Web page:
Medical Assistance in Dying: Finding a Balance

The debate continues

Medical Assistance in Dying: Finding a Balance

As we celebrate the 35th anniversary of the Canadian Charter of Rights and Freedoms it seems appropriate to contemplate one of the most significant Charter challenges in recent history. It is particularly apropos as the enactment of Bill C-14, SC 2016, c 3 (An Act to amend the Criminal Code and to make related amendments to other Acts [medical assistance in dying] [“MAiD”]), approaches its first anniversary.

The conclusion in Carter v. Canada (Attorney General), 2015 SCC 5 (“Carter”), without question, touches every Canadian. Bill C-14 created an exception to homicide and assisted suicide to allow for MAiD in some circumstances. The debate continues, now shifting to who should have access to MAiD, but the centre of the debate remains the balance between individual autonomy and protecting the vulnerable.

Further consideration of whether MAiD will be available for advanced directives, for patients only suffering from mental disorder, and for mature minors is underway but in the meantime the first court challenge was filed in British Columbia only ten days after the Bill was passed. In Lamb v Attorney General of Canada (“Lamb”), the plaintiff challenges the constitutionality of three out of the four criteria Bill C-14 establishes for a grievous and irremediable medical condition. The Bill qualifies “grievous and irremediable medical condition” with terms like “incurable,” “advanced state of irreversible decline” and “the patient’s natural death has become reasonably foreseeable.” The claim in Lamb alleges these criteria infringe the ss. 7 and 15 of the Charter of Rights and Freedoms in a manner that is not saved by s. 1.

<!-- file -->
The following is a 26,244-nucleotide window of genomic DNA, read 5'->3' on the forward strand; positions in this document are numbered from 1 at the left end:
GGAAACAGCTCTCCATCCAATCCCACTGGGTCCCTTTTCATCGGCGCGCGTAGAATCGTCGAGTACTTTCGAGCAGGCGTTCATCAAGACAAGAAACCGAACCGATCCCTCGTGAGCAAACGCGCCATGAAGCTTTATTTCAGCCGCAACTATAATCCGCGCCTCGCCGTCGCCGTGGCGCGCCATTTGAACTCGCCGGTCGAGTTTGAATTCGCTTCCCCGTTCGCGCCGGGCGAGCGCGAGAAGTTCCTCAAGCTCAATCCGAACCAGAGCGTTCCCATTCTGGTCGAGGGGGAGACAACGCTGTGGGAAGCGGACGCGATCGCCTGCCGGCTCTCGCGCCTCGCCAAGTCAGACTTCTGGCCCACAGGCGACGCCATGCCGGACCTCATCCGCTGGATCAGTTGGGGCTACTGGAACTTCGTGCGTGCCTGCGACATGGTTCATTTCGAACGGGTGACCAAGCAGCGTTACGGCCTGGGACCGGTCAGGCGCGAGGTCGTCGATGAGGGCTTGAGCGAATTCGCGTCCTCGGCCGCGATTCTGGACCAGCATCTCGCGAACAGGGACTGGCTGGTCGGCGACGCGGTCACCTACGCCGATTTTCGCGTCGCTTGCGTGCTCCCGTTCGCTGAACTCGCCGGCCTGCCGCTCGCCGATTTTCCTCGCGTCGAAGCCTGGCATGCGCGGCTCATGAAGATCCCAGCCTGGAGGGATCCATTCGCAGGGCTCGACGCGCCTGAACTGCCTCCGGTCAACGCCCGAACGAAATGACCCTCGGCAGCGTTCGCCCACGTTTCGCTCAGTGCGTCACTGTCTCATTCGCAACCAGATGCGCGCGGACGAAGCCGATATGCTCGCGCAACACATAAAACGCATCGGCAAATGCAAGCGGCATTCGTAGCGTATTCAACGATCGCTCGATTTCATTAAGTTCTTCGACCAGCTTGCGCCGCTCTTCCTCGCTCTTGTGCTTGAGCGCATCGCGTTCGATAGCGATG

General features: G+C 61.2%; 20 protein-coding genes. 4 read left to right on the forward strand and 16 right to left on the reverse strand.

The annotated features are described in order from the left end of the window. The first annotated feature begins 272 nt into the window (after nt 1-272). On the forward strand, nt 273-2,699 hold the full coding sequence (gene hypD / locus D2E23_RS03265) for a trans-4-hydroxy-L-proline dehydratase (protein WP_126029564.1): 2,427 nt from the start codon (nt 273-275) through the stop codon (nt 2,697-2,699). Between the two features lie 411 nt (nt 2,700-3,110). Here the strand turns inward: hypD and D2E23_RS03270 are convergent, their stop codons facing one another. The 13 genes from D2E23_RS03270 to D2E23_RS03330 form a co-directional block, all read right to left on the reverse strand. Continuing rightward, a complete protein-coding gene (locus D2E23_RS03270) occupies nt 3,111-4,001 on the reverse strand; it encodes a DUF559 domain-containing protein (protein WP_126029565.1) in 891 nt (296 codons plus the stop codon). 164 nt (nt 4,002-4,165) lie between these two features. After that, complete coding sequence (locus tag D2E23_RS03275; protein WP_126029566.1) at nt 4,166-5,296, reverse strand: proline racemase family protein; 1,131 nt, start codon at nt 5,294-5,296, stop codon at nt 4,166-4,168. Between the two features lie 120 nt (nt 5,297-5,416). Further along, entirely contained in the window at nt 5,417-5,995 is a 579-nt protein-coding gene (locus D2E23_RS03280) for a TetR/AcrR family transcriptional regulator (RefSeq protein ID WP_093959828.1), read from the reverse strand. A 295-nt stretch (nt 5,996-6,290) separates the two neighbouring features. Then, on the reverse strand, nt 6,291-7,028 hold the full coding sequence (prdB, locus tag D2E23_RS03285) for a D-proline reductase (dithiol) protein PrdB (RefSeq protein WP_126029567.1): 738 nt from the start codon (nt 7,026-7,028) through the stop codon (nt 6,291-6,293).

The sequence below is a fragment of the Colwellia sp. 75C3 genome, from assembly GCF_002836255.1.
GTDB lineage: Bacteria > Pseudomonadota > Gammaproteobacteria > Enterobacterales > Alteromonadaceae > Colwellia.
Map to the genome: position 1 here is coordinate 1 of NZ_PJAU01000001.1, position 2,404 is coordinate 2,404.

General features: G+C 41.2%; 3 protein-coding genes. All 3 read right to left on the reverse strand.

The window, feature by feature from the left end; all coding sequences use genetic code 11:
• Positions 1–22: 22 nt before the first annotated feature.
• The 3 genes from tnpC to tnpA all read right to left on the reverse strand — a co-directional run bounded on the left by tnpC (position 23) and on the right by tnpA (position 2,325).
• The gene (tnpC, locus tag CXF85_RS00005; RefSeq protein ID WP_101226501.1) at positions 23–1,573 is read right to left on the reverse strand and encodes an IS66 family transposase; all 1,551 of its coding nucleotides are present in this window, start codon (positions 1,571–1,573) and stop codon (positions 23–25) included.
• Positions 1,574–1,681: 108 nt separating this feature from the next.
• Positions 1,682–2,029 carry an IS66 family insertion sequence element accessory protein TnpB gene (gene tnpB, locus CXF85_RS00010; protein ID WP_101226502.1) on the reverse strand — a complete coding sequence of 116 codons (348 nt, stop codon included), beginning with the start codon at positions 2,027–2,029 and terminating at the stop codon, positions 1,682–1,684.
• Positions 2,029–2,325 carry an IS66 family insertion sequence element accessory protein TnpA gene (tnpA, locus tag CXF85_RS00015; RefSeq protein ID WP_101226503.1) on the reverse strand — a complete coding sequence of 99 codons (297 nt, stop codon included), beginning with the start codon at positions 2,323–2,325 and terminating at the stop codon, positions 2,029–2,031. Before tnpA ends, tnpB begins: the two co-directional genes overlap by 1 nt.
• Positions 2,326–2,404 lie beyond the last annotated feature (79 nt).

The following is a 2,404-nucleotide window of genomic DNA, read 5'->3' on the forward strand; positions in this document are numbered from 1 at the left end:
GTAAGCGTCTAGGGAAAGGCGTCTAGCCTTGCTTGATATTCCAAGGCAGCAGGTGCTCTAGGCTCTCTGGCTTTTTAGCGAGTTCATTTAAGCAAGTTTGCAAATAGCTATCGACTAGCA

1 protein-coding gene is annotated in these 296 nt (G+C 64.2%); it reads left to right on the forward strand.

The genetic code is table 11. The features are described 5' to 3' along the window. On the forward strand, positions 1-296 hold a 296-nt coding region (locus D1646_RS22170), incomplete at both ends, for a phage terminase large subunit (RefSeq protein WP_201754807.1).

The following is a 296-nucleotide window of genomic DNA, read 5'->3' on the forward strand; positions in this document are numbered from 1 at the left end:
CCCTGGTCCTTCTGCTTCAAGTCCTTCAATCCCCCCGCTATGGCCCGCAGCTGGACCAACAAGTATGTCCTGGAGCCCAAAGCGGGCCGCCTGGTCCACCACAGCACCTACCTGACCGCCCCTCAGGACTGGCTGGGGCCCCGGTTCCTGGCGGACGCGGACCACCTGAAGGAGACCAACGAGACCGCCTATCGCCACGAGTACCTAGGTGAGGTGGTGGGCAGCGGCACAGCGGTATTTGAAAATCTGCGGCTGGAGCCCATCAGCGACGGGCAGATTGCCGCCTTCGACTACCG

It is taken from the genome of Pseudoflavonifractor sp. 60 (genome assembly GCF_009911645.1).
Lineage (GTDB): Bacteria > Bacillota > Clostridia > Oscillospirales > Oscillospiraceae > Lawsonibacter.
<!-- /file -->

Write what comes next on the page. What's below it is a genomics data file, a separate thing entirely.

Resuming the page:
The Attorney General’s response to the claim in Lamb centres around the objectives of Bill C-14, which include protecting vulnerable individuals from being induced to end their lives in moments of weakness and recognizing the public health issue of suicide. The Attorney General pleads the declaration of unconstitutionality in Carter was only with respect to the absolute prohibition of assisted death. The Attorney General says the limits imposed by the eligibility criteria are connected to and not grossly disproportionate to the objectives of Bill C-14 and that any violation of ss. 7 or 15 is saved under s. 1.

In Quebec, the Health Minister recently announced the government would be looking at ways to broaden access to MAiD. Quebec will ask the courts to clarify the “natural death has become reasonably foreseeable” criterion, as a result of complaints from professionals that the language is too vague. This is not surprising given that even before the passing of the legislation, there was much debate in the public and in the Senate about what that criterion would mean in practice.

One might conclude that the issues that have arisen since the enactment of Bill C-14 were “reasonably foreseeable” when the government chose to deviate from the language used in Carter. Any clarification from the courts on the criteria required to qualify for MAiD would be welcome to all who consider Bill C-14. Further, the resolution of the Lamb action will be intriguing to watch as the weighing of values continues.